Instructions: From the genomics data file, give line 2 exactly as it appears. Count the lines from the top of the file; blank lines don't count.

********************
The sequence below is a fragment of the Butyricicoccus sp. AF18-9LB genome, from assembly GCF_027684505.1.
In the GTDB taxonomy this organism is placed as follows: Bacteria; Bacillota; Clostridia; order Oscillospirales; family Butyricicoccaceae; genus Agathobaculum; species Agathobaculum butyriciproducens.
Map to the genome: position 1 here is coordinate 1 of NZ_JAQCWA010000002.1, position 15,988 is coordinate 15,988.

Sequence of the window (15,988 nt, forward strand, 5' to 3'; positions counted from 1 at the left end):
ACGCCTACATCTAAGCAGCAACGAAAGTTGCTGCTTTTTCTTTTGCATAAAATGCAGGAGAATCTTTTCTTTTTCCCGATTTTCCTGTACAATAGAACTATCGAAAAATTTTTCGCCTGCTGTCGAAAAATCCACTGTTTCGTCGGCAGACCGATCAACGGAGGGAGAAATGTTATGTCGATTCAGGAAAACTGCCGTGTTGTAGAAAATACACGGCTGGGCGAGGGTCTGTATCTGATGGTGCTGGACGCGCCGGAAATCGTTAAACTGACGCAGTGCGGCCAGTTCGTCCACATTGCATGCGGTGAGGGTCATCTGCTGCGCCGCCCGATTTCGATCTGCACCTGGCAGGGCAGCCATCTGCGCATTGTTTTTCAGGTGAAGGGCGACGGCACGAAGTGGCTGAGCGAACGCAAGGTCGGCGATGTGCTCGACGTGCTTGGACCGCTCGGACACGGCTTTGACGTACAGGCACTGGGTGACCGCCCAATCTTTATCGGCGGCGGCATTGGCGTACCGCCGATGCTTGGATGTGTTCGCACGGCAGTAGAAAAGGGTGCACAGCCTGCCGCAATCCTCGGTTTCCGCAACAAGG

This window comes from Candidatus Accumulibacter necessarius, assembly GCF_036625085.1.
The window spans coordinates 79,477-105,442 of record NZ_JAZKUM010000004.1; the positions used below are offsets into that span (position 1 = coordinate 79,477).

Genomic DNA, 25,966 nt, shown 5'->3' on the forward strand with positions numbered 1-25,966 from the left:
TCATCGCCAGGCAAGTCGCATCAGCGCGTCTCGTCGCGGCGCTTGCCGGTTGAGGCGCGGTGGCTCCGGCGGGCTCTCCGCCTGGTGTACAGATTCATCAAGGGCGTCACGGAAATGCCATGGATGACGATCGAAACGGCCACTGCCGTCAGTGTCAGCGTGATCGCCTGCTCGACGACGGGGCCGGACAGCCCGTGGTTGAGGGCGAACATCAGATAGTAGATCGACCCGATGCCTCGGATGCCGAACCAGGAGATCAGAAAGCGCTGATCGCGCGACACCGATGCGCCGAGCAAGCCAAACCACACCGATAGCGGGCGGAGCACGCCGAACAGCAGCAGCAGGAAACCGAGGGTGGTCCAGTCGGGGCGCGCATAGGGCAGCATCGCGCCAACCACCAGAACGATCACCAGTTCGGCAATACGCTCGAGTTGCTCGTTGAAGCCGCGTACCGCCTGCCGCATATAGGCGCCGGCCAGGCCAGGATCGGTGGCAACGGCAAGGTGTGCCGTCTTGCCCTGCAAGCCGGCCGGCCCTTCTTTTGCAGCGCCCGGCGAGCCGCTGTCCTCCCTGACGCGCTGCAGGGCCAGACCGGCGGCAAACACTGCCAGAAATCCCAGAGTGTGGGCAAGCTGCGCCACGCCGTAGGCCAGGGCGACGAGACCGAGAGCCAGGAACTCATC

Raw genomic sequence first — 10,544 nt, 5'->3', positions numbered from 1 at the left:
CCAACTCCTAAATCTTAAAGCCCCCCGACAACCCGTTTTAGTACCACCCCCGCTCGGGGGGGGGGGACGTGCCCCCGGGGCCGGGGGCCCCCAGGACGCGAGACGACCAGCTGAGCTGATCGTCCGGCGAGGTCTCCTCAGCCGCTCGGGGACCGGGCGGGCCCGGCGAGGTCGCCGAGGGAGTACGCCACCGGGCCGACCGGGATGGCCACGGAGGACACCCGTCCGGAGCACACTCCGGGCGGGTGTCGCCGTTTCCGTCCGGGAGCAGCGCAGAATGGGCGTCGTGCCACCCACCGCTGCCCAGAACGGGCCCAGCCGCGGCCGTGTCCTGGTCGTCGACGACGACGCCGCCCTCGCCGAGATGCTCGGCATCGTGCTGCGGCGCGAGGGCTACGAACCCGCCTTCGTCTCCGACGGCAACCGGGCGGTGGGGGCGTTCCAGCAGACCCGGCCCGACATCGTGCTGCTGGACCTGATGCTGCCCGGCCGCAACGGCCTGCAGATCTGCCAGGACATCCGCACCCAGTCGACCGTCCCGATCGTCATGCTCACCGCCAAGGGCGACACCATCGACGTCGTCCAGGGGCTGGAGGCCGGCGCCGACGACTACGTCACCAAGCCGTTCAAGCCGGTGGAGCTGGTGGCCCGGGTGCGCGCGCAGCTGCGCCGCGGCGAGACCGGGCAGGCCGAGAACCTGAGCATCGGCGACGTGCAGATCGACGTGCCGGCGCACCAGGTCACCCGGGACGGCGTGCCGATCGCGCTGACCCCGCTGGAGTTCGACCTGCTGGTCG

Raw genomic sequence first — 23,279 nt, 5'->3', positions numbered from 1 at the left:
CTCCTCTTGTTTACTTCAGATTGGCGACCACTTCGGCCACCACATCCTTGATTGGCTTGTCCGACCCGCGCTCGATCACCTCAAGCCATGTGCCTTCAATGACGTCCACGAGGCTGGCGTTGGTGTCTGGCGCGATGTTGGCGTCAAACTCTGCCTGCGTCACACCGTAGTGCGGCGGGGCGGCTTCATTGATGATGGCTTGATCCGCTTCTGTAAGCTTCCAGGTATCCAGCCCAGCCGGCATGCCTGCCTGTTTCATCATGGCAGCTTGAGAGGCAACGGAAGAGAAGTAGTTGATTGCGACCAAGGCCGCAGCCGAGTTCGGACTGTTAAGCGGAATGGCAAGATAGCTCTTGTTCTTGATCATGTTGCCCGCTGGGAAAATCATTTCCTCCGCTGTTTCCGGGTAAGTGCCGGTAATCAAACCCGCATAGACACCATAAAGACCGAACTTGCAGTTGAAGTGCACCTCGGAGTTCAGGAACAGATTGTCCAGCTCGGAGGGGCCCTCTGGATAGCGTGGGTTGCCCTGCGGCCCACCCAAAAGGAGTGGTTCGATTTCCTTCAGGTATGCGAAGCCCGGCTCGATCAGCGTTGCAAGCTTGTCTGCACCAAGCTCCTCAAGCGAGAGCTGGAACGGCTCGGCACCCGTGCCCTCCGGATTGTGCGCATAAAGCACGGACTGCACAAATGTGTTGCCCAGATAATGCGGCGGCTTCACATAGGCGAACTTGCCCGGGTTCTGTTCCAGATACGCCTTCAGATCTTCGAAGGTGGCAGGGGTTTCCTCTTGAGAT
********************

In the GTDB taxonomy this organism is placed as follows: Bacteria; Bacillota; Clostridia; order Oscillospirales; family Butyricicoccaceae; genus Agathobaculum; species Agathobaculum butyriciproducens.